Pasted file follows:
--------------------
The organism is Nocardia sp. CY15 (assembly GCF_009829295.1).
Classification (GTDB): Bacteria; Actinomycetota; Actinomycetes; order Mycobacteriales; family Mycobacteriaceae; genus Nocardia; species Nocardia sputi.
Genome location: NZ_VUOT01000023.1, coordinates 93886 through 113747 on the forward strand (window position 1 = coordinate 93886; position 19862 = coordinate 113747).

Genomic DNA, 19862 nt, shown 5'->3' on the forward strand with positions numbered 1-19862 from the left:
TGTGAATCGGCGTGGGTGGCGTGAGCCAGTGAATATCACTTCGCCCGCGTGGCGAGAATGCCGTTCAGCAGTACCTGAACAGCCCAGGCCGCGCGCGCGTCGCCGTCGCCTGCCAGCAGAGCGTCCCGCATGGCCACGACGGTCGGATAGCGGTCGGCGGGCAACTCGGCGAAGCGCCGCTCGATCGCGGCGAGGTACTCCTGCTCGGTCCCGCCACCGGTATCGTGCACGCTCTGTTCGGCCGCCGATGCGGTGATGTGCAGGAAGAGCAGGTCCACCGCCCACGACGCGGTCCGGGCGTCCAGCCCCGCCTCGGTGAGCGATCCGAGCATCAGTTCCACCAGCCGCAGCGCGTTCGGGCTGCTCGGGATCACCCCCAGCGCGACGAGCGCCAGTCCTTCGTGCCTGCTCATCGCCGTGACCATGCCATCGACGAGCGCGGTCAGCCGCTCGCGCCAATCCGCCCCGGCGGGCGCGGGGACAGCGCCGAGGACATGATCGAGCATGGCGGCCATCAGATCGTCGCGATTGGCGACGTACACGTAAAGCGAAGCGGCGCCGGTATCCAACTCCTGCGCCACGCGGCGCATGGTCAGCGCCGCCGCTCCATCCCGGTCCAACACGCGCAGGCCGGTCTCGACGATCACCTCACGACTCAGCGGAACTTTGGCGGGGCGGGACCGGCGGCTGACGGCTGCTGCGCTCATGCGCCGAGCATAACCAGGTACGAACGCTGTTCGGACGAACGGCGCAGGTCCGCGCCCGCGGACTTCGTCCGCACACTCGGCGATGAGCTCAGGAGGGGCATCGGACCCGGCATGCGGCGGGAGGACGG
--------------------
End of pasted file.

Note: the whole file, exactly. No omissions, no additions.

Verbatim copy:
The organism is Nocardia sp. CY15 (assembly GCF_009829295.1).
Classification (GTDB): Bacteria; Actinomycetota; Actinomycetes; order Mycobacteriales; family Mycobacteriaceae; genus Nocardia; species Nocardia sputi.
Genome location: NZ_VUOT01000023.1, coordinates 93886 through 113747 on the forward strand (window position 1 = coordinate 93886; position 19862 = coordinate 113747).

Genomic DNA, 19862 nt, shown 5'->3' on the forward strand with positions numbered 1-19862 from the left:
TGTGAATCGGCGTGGGTGGCGTGAGCCAGTGAATATCACTTCGCCCGCGTGGCGAGAATGCCGTTCAGCAGTACCTGAACAGCCCAGGCCGCGCGCGCGTCGCCGTCGCCTGCCAGCAGAGCGTCCCGCATGGCCACGACGGTCGGATAGCGGTCGGCGGGCAACTCGGCGAAGCGCCGCTCGATCGCGGCGAGGTACTCCTGCTCGGTCCCGCCACCGGTATCGTGCACGCTCTGTTCGGCCGCCGATGCGGTGATGTGCAGGAAGAGCAGGTCCACCGCCCACGACGCGGTCCGGGCGTCCAGCCCCGCCTCGGTGAGCGATCCGAGCATCAGTTCCACCAGCCGCAGCGCGTTCGGGCTGCTCGGGATCACCCCCAGCGCGACGAGCGCCAGTCCTTCGTGCCTGCTCATCGCCGTGACCATGCCATCGACGAGCGCGGTCAGCCGCTCGCGCCAATCCGCCCCGGCGGGCGCGGGGACAGCGCCGAGGACATGATCGAGCATGGCGGCCATCAGATCGTCGCGATTGGCGACGTACACGTAAAGCGAAGCGGCGCCGGTATCCAACTCCTGCGCCACGCGGCGCATGGTCAGCGCCGCCGCTCCATCCCGGTCCAACACGCGCAGGCCGGTCTCGACGATCACCTCACGACTCAGCGGAACTTTGGCGGGGCGGGACCGGCGGCTGACGGCTGCTGCGCTCATGCGCCGAGCATAACCAGGTACGAACGCTGTTCGGACGAACGGCGCAGGTCCGCGCCCGCGGACTTCGTCCGCACACTCGGCGATGAGCTCAGGAGGGGCATCGGACCCGGCATGCGGCGGGAGGACGG